But a locality which furnished silica, alkali, and lime would still be badly off as regards the needs of glass-making if it were out of reach of adequate supplies of substances refractory enough when fashioned into crucibles to permit the fusion of the mixture. For this purpose fire clay is the material par excellence, since it withstands both the chemical action of the molten glass and the disintegrating effect of the intense heat of the furnace. It is an essential to glass-making. Bulk for bulk, however, much less fire clay is needed than crude material for the batch, so that it is less needful that the fire clay shall be a local product. It can be brought to the batch more economically than the batch can be taken to it. It does not happen, therefore, in the history of the glass industry, that the mere presence of suitable clay ever determines the location of works. At the present time much of the clay used in both England and America comes from Germany. It is significant, in looking over the columns of our trade journals, that the advertisements are for the most part of the imported rather than the native article. There are, however, large deposits of excellent clay in northeastern New Jersey, in western Pennsylvania, in Missouri, in Ohio, and in other parts of the country, which must eventually be utilized. The American clay is, if anything, purer than the foreign, but it is less dense, and will probably require somewhat different treatment from the German. The attempt to substitute it for the imported in the earlier days, before the requirements of the pot clay were so well known and our own deposits had been so well exploited, led to financial disaster, and even to the suspension of a large works at Boston, where the experiment proved absolutely fatal. Our knowledge of refractory materials is less scientific than of any of the other materials used in glass-making. In consequence we are the more dependent upon rule-of-thumb methods in working them, and pay the more dearly for the experience when we venture any innovation.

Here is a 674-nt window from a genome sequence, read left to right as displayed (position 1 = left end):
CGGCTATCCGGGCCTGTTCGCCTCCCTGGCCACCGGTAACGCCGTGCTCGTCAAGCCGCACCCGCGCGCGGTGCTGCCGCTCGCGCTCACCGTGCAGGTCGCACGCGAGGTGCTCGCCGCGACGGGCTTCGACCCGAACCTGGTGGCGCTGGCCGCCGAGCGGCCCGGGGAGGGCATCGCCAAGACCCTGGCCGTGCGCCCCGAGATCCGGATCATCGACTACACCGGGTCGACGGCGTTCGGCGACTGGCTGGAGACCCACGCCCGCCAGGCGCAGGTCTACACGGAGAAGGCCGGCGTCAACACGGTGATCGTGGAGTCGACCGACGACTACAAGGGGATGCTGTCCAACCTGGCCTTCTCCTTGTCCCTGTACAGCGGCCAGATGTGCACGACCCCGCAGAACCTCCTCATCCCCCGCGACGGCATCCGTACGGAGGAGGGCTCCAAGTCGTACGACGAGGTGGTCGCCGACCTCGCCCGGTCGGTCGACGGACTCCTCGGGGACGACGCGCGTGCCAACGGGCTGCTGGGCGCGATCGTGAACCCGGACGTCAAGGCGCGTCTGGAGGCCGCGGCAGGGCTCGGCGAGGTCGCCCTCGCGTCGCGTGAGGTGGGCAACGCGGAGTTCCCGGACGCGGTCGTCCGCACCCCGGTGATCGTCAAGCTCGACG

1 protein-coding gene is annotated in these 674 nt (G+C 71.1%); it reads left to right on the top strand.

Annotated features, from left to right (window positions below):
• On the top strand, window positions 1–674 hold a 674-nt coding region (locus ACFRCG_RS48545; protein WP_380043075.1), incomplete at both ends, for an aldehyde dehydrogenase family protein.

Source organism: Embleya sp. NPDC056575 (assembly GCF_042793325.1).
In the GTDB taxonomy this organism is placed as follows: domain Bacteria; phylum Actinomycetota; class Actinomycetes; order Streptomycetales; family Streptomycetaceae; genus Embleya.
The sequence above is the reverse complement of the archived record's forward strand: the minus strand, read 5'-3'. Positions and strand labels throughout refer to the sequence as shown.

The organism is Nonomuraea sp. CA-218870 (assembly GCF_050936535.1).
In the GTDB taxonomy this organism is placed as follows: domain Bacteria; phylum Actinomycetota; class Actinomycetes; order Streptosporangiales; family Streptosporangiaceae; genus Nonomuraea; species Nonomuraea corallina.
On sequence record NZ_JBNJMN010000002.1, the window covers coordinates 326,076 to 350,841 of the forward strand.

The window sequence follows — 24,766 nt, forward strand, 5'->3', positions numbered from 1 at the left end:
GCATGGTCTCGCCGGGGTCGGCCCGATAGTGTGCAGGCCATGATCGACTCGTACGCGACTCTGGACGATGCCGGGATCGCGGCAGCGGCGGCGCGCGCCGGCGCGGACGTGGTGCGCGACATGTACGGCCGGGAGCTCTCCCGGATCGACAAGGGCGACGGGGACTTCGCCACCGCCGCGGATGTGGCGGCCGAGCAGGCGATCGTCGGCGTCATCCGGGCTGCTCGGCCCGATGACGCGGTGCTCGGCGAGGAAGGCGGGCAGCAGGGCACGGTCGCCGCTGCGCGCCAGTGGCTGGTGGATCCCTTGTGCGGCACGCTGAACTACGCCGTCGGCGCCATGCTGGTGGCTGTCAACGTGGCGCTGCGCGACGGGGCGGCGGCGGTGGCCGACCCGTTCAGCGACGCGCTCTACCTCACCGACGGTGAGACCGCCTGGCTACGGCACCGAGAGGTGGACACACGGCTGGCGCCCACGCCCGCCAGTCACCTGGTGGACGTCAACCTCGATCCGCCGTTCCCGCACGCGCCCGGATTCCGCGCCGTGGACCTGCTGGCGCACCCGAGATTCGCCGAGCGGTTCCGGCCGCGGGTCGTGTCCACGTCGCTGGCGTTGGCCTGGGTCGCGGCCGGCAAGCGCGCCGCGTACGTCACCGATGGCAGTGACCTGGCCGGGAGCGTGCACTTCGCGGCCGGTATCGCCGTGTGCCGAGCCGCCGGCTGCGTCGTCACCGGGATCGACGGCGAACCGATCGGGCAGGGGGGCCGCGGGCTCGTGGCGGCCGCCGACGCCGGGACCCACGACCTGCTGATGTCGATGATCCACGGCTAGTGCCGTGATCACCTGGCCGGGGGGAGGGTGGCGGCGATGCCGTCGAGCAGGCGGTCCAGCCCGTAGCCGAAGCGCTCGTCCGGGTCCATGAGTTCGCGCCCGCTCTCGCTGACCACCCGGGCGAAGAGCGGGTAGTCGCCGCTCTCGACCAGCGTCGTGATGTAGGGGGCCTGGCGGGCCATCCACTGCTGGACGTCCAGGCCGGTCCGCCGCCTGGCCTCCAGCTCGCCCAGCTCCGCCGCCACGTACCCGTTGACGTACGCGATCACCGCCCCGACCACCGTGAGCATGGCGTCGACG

The third element involved, fuel, is of all the most important, both as regards quality and cost. In America it has been the dominant element, and largely determined the location of our glass-houses and the measure of their success. The choice lies between four varieties—wood, coal, petroleum, and natural gas. In the earlier days a fifth fuel is found on the list, North Carolina rosin, but it can hardly be said to figure in the present production. In England coal does not seem to have been used as a fuel to any extent until the beginning of the seventeenth century. About 1623 Sir Robert Mansell obtained a patent for a "method of making glass with sea coal, pit coal, or any other fuel not being timber or wood." The patent was probably for some particular method, as the simple use of coal was well known, even in the preceding century, though by no means common. The early Virginia glass